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Sunday, January 06, 2013

Hesse and Spengler

Now, I could be completely off-base here, but in reading the following passage, I was left with the very distinct impression that reading Spengler very likely inspired, in some way, Hermann Hesse's creation of the magnificent Glass Bead Game.

"Who amongst them realizes that between the Differential Calculus and the dynastic principle of politics in the age of Louis XIV, between the Classical city-state and the Euclidean geometry, between the space-perspective of Western oil-painting and the conquest of space by railroad, telephone and long-range weapon, between contrapuntal music and credit economics, there are deep uniformities? Yet, viewed from this morphological standpoint, even the humdrum facts of politics assume a symbolic and even a metaphysical character, and — what has perhaps been impossible hitherto — things such as the Egyptian administrative system, the Classical coinage, analytical geometry, the cheque, the Suez Canal, the book-printing of the Chinese, the Prussian Army, and the Roman road-engineering can, as symbols, be made uniformly understandable and appreciable.

"But at once the fact presents itself that as yet there exists no theory-enlightened art of historical treatment. What passes as such draws its methods almost exclusively from the domain of that science which alone has completely disciplined the methods of cognition, viz., physics,and thus we imagine ourselves to be carrying on historical research when we are really following out objective connexions of cause and effect....

"Nature is the shape in which the man of higher Cultures synthesizes and interprets the immediate impressions of his senses. History is that from which his imagination seeks comprehension of the living existence of the world in relation to his own life, which he thereby invests with a deeper reality. Whether he is capable of creating these shapes, which of them it is that dominates his waking consciousness, is a primordial problem of all human existence."

I should be very interested to learn if Hesse ever happened to read Spengler prior to his writing Das Glaspernspiel.

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37 Comments:

Blogger Titus Quinctius Cincinnatus January 06, 2013 1:03 PM  

My take on the Glass Bead Game was that it was Hesse's way of revolting against the "strictures" of pre-Romanticism western culture.

Anonymous aero January 06, 2013 1:44 PM  

Been there done that

Anonymous zen0 January 06, 2013 2:02 PM  

Link

The first phase of his writing, which began with the neoromantic treatment of the artist as a social outcast, ended with the realistic Rosshalde (1914; Eng. trans., 1970). At the beginning of World War I, the strain of his pacifist beliefs and domestic crises led him to undertake psychoanalysis with a follower of Carl Gustav Jung. Jungian psychology gave his work a new dimension; Demian (1919; Eng. trans., 1923), Siddhartha (1922; Eng. trans., 1951), and Steppenwolf (1927; Eng. trans., 1929) also reveal the influence of Nietzsche, Dostoyevsky, Spengler, and Buddhist mysticism. These novels are based on the conviction that Western civilization is doomed and that man must express himself in order to find his own nature. A third phase began in 1930. Narziss und Goldmund (1930; trans. as Death and the Lover, 1932) balances the artist's rebellion against the hierarchic continuity of social behavior. In Journey to the East (1932; Eng. trans., 1956) and The Glass Bead Game (1943; Eng. trans., 1957) the quest for freedom conflicts with tradition and leads to personal sacrifice suffused with optimism.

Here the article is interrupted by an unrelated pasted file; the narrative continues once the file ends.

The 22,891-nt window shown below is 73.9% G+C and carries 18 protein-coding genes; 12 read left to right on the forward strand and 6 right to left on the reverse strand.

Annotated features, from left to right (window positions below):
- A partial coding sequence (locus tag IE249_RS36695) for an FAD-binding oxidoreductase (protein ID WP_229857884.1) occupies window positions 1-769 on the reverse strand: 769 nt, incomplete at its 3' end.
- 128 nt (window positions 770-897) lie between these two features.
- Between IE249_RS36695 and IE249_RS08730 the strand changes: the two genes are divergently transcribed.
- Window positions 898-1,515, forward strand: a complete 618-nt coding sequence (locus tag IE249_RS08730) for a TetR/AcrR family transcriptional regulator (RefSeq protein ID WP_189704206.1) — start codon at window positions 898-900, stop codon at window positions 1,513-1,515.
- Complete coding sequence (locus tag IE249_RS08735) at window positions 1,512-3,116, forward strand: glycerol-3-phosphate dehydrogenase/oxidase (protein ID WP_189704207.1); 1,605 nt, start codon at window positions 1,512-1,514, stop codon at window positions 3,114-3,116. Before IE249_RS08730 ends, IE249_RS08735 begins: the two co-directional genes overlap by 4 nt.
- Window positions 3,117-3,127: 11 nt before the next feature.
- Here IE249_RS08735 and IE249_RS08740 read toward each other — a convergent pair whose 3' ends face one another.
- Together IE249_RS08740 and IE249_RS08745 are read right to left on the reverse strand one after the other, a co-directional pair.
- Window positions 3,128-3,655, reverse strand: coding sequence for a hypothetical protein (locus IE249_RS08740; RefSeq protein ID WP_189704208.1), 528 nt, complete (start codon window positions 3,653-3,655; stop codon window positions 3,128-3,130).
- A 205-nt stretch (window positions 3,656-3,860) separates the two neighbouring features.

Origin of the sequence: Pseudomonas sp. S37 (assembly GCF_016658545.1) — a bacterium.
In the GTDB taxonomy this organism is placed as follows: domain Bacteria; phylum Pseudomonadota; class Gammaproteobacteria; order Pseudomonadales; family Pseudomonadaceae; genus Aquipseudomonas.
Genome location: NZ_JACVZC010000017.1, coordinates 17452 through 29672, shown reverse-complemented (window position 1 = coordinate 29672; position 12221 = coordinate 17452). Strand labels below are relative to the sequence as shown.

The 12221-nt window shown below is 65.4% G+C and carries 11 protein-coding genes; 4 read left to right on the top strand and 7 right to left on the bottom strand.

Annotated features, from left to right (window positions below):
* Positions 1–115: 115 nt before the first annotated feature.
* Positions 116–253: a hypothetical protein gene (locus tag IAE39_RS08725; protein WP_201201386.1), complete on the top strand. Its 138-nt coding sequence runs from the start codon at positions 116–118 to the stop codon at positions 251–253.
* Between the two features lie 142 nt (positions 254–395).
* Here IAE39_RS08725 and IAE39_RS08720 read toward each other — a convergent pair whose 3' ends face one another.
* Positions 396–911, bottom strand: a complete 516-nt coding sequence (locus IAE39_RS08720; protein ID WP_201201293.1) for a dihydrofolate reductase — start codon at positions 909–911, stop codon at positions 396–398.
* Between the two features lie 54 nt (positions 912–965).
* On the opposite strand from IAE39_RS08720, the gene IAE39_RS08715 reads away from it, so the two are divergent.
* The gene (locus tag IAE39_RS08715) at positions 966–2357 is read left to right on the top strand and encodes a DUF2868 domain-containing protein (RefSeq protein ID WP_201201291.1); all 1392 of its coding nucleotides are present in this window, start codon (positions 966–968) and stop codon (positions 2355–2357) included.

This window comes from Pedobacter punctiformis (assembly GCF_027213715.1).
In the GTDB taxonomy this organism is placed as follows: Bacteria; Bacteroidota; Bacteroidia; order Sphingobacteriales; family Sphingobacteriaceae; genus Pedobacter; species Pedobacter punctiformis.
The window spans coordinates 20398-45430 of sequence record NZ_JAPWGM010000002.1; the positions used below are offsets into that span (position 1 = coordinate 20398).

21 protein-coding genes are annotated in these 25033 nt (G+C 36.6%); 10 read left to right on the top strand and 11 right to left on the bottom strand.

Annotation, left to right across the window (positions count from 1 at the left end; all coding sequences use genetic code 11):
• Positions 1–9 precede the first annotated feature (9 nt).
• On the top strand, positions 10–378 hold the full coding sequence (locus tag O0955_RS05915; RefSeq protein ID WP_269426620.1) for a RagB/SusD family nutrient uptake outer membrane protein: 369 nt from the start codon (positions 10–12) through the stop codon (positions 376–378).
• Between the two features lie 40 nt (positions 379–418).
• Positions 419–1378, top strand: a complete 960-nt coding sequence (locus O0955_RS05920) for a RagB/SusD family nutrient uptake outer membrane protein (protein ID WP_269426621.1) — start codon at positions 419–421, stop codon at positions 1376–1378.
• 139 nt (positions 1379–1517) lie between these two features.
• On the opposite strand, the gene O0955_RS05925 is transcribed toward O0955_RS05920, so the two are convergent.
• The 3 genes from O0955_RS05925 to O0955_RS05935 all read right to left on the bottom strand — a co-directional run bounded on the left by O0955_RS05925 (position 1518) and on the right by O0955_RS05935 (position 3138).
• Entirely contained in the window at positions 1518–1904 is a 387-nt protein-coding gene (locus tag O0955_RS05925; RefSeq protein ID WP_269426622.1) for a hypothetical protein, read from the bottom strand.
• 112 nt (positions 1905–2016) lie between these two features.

Anonymous Mr. Toad January 06, 2013 2:18 PM  

Go to this book in Google books. The Facts on File Companion to the World Novel: 1900 to the Present

and seek out page 311

Blogger Rantor January 06, 2013 2:19 PM  

Also mentioned in google books, Herman Hesse:Life and Art.

In college I read Kafka, Brecht, Boll, Mann and Durenmatt in my. German lit course, didn't get into Hesse, the summary of Glasperlenspiel sounds interesting. Another book to read, we'll I'll be in Stuttgart t next week.

Anonymous Aeoli Pera January 06, 2013 2:38 PM  

Finally, a writer more indirect than Steve Sailer! That's what I need in my life.

If I didn't already understand the idea this schmuck was trying to communicate, this mystical bullshit would have been completely lost on me. So...deduction is one thing, and induction is another thing, and we use both to understand the world. Or is that too plebian? Reading Mises must have spoiled me.

I'm having flashbacks to the Thomas Friedman column generator.

P.S.

Are you eventually going to tell us what this experiment was for?

Anonymous Aeoli Pera January 06, 2013 2:53 PM  

Don't get me wrong, I have plenty of coffee and Fred Reed just posted a new column. Life is pretty good today.

Anonymous The other skeptic January 06, 2013 3:07 PM  

Congrats for another mention.

Blogger Markku January 06, 2013 3:28 PM  

Are you eventually going to tell us what this experiment was for?

The quotes seem to be unrelated to each other, which is the reason it doesn't make any coherent sense. It's just that they have a striking resemblance to the Glass Bead Game. Now, don't ask me what the book is about; I've read it and I still couldn't explain it to you. But it looks as if Hesse had picked up on these ideas by Spengler and turned them into a futuristic novel.